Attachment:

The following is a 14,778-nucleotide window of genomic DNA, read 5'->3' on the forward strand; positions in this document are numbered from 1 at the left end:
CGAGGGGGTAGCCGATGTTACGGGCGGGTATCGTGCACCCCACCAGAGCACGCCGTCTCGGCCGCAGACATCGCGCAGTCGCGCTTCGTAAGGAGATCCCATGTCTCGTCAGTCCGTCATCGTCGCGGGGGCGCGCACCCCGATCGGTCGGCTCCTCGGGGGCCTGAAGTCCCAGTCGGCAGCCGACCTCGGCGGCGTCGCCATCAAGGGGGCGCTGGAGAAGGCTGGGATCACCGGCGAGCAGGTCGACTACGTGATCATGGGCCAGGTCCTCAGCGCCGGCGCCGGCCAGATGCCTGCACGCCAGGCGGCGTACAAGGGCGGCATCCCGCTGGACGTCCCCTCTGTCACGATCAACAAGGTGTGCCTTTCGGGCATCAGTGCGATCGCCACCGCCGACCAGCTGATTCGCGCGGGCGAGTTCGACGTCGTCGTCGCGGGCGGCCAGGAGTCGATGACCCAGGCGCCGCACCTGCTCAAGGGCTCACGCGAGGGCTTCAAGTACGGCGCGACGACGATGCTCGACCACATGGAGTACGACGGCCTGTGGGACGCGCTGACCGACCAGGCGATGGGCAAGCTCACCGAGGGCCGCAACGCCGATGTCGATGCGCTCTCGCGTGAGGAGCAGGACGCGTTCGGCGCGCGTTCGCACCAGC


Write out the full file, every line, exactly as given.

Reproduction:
The following is a 14,778-nucleotide window of genomic DNA, read 5'->3' on the forward strand; positions in this document are numbered from 1 at the left end:
CGAGGGGGTAGCCGATGTTACGGGCGGGTATCGTGCACCCCACCAGAGCACGCCGTCTCGGCCGCAGACATCGCGCAGTCGCGCTTCGTAAGGAGATCCCATGTCTCGTCAGTCCGTCATCGTCGCGGGGGCGCGCACCCCGATCGGTCGGCTCCTCGGGGGCCTGAAGTCCCAGTCGGCAGCCGACCTCGGCGGCGTCGCCATCAAGGGGGCGCTGGAGAAGGCTGGGATCACCGGCGAGCAGGTCGACTACGTGATCATGGGCCAGGTCCTCAGCGCCGGCGCCGGCCAGATGCCTGCACGCCAGGCGGCGTACAAGGGCGGCATCCCGCTGGACGTCCCCTCTGTCACGATCAACAAGGTGTGCCTTTCGGGCATCAGTGCGATCGCCACCGCCGACCAGCTGATTCGCGCGGGCGAGTTCGACGTCGTCGTCGCGGGCGGCCAGGAGTCGATGACCCAGGCGCCGCACCTGCTCAAGGGCTCACGCGAGGGCTTCAAGTACGGCGCGACGACGATGCTCGACCACATGGAGTACGACGGCCTGTGGGACGCGCTGACCGACCAGGCGATGGGCAAGCTCACCGAGGGCCGCAACGCCGATGTCGATGCGCTCTCGCGTGAGGAGCAGGACGCGTTCGGCGCGCGTTCGCACCAGC